Meet LSA, The Psychedelic Found In Ancient Flowers

Explore the effects of this naturally-occuring psychedelic.

Evan Lewis-Healey


.Seeds of this morning glory plant contain the psychoactive substance LSA. Photo taken by Heike Loechel on Wikimedia Commons

Psychedelic substances have the potential to shift perceptions and radically alter states of consciousness. While modern research is quickly becoming reacquainted with substances such as psilocybin and LSD, nature still yields many psychoactive compounds that are left understudied. One such substance yet to be placed under the microscope is LSA.

What is LSA?

LSA, or D-lysergic acid amide, is a psychedelic substance that’s structurally similar to LSD (lysergic acid diethylamide). However, unlike LSD, it does not need to be synthesized, as it occurs naturally. LSA is found in the seeds of morning glory, a group of more than 1,000 species of flowering plants.

One particular species of morning glory, Ipomoea corymbosa, is a climbing vine native to much of Central and South America. The seeds are referred to as Ololiúqui in the Nahuatl language, and were consumed by both the Mayans and Aztecs to induce trance states during ceremonies. LSA is also found in much higher concentrations in Hawaiian baby woodrose, another climbing vine native to India.

The Mayans used LSA | Photo by Marv Watson on Unsplash

LSA vs. LSD: What’s the Difference?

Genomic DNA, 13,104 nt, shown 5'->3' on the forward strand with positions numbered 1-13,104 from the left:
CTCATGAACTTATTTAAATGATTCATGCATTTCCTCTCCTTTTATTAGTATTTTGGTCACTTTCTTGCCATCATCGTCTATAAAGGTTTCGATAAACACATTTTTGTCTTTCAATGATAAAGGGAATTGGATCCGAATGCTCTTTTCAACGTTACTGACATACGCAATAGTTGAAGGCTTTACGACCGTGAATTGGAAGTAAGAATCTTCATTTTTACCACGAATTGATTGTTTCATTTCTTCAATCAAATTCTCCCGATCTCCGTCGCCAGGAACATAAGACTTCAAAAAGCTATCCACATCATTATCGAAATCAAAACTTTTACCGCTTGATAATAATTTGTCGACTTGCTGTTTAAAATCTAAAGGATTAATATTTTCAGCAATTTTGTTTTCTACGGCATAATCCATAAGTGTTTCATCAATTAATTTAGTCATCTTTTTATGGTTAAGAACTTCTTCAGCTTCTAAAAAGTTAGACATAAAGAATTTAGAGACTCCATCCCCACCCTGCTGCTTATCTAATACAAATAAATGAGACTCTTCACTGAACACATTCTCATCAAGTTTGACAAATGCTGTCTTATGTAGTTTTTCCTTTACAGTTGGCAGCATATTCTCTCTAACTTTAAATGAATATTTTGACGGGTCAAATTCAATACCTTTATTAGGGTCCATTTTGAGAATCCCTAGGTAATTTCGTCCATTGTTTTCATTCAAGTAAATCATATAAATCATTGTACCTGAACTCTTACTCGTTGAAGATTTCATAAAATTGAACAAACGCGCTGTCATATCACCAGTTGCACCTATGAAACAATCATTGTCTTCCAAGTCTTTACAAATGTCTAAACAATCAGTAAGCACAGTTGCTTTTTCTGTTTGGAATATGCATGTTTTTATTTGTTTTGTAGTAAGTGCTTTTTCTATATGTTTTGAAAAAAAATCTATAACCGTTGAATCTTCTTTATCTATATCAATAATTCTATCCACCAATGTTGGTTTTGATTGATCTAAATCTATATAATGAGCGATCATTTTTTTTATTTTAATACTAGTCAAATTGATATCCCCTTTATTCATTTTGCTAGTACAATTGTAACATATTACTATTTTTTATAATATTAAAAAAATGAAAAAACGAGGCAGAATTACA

Due to their structural similarity, the subjective effects of LSA are similar to its more famous chemical counterpart, LSD. Like other psychedelics, when taken in large enough doses, LSA can induce experiences that pertain to the spiritual, mystical, and profound-which is most likely why morning glory seeds were consumed by Indigenous cultures in South and Central America. Moreover, users may experience distortions of their vision, including brightening and shifting of colour, feelings of insight, and a lift in mood. Although, it’s important to note that the effects of LSA can vary wildly depending on mood upon dosage, the setting in which a user takes it, and the amount that is taken.

However, despite their structural similarity, there are some key differences between LSA and LSD; the latter may often produce an…



Evan Lewis-Healey

PhD candidate at Cambridge University. Studying the cognitive neuroscience of altered states of consciousness.